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    IEA discusses methane, higher energy prices

Summary

The head of the agency said a comprehensive review on methane is coming [Image: IEA]

by: Daniel Graeber

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Complimentary, Natural Gas & LNG News, World, Energy Transition, Political, Environment

IEA discusses methane, higher energy prices

The head of the International Energy Agency (IEA) said November 24 a country-by-country assessment of methane emissions is in the works.

IEA executive director Fatih Birol said the mandate of the agency related to methane emissions is expanding.

“In February, we'll launch a comprehensive new version of our Methane Tracker to add detailed country-by-country data on coal to our updated coverage of oil and gas,” he said through his official account on Twitter.

The international community during the COP26 environment summit in Glasgow included focus on controlling methane, a greenhouse gas that has a warming potential far greater than that of carbon dioxide.

In October, before the summit began, members of the European Parliament voted in favour of binding commitments on methane, calling for the European Commission to introduce mandatory monitoring, reporting and verification measures for all methane-emitting sectors, and mandatory leak detection and repair programmes for the energy and petrochemical sectors.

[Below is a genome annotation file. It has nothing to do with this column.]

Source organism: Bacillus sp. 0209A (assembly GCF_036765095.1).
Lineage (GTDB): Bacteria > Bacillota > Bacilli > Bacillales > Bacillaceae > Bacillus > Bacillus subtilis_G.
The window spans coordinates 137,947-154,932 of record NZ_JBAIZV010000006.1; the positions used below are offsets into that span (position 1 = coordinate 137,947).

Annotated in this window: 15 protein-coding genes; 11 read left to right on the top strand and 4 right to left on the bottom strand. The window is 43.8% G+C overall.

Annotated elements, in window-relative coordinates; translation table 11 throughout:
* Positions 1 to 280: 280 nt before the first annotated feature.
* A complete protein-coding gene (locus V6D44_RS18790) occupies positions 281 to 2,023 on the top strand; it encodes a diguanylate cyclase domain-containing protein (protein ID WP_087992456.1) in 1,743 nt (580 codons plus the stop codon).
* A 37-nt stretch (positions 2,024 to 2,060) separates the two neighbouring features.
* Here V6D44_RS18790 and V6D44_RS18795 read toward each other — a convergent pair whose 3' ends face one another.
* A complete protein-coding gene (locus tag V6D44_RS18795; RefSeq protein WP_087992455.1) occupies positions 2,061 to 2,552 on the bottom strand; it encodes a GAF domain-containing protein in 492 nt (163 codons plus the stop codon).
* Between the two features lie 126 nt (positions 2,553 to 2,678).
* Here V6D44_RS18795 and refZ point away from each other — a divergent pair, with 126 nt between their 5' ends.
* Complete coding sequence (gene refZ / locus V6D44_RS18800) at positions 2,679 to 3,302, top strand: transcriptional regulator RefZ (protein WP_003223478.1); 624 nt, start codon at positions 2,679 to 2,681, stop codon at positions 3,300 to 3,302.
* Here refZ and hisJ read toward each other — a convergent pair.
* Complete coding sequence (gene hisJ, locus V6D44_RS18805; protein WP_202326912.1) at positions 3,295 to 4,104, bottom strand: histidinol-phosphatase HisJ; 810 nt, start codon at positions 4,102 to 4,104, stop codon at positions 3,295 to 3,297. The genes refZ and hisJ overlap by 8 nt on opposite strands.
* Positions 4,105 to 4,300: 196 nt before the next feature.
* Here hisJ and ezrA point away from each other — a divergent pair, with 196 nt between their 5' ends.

From the sidelines of COP26, US president Joe Biden unveiled a similar measure. Key components of his plan range from monitoring and eliminating vented gas to performance standards for various upstream operations. The Interior Department, which manages oil and gas operations on public lands and in federal waters, said it aimed to disincentivise flaring of associated gas by proposing that operators pay royalties to the federal government for vented or flared gas.

Birol also addressed soaring energy prices, a day after Biden announced plans to release oil from the US strategic reserves to cool the market.

“Recent rises in energy prices result from various factors, including a rapid economic rebound pushing up demand, as well as outages and weather-related impacts,” he said. “Some of the strains in today's markets may also be 'artificial tightness' due to the strategies of some major producers.”

Saudi Arabia, the de facto head of OPEC, has suggested the rise in energy prices is due to a lack of investment in fossil fuels during the energy transition.